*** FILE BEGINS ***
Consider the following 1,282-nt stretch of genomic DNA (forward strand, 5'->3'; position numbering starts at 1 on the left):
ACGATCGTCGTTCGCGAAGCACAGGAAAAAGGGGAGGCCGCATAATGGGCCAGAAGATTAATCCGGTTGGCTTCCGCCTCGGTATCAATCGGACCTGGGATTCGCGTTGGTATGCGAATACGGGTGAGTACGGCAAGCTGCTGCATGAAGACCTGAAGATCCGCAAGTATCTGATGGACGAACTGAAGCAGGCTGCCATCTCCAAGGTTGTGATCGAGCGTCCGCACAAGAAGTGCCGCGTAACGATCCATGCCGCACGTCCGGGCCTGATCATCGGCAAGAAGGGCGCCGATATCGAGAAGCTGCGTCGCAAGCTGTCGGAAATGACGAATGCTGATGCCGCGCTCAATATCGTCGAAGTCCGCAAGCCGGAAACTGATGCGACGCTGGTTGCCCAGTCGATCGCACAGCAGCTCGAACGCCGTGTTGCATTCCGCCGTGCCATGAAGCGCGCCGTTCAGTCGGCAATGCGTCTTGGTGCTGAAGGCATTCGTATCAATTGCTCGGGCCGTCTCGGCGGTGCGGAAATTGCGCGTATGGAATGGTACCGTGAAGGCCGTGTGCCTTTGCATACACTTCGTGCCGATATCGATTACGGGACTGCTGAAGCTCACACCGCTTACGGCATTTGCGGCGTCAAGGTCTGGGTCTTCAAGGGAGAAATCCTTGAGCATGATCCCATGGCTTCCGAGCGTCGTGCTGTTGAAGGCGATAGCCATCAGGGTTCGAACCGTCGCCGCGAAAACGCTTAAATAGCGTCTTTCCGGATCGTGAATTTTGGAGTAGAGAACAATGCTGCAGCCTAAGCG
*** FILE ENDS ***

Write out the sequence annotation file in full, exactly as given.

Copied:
Consider the following 1,282-nt stretch of genomic DNA (forward strand, 5'->3'; position numbering starts at 1 on the left):
ACGATCGTCGTTCGCGAAGCACAGGAAAAAGGGGAGGCCGCATAATGGGCCAGAAGATTAATCCGGTTGGCTTCCGCCTCGGTATCAATCGGACCTGGGATTCGCGTTGGTATGCGAATACGGGTGAGTACGGCAAGCTGCTGCATGAAGACCTGAAGATCCGCAAGTATCTGATGGACGAACTGAAGCAGGCTGCCATCTCCAAGGTTGTGATCGAGCGTCCGCACAAGAAGTGCCGCGTAACGATCCATGCCGCACGTCCGGGCCTGATCATCGGCAAGAAGGGCGCCGATATCGAGAAGCTGCGTCGCAAGCTGTCGGAAATGACGAATGCTGATGCCGCGCTCAATATCGTCGAAGTCCGCAAGCCGGAAACTGATGCGACGCTGGTTGCCCAGTCGATCGCACAGCAGCTCGAACGCCGTGTTGCATTCCGCCGTGCCATGAAGCGCGCCGTTCAGTCGGCAATGCGTCTTGGTGCTGAAGGCATTCGTATCAATTGCTCGGGCCGTCTCGGCGGTGCGGAAATTGCGCGTATGGAATGGTACCGTGAAGGCCGTGTGCCTTTGCATACACTTCGTGCCGATATCGATTACGGGACTGCTGAAGCTCACACCGCTTACGGCATTTGCGGCGTCAAGGTCTGGGTCTTCAAGGGAGAAATCCTTGAGCATGATCCCATGGCTTCCGAGCGTCGTGCTGTTGAAGGCGATAGCCATCAGGGTTCGAACCGTCGCCGCGAAAACGCTTAAATAGCGTCTTTCCGGATCGTGAATTTTGGAGTAGAGAACAATGCTGCAGCCTAAGCG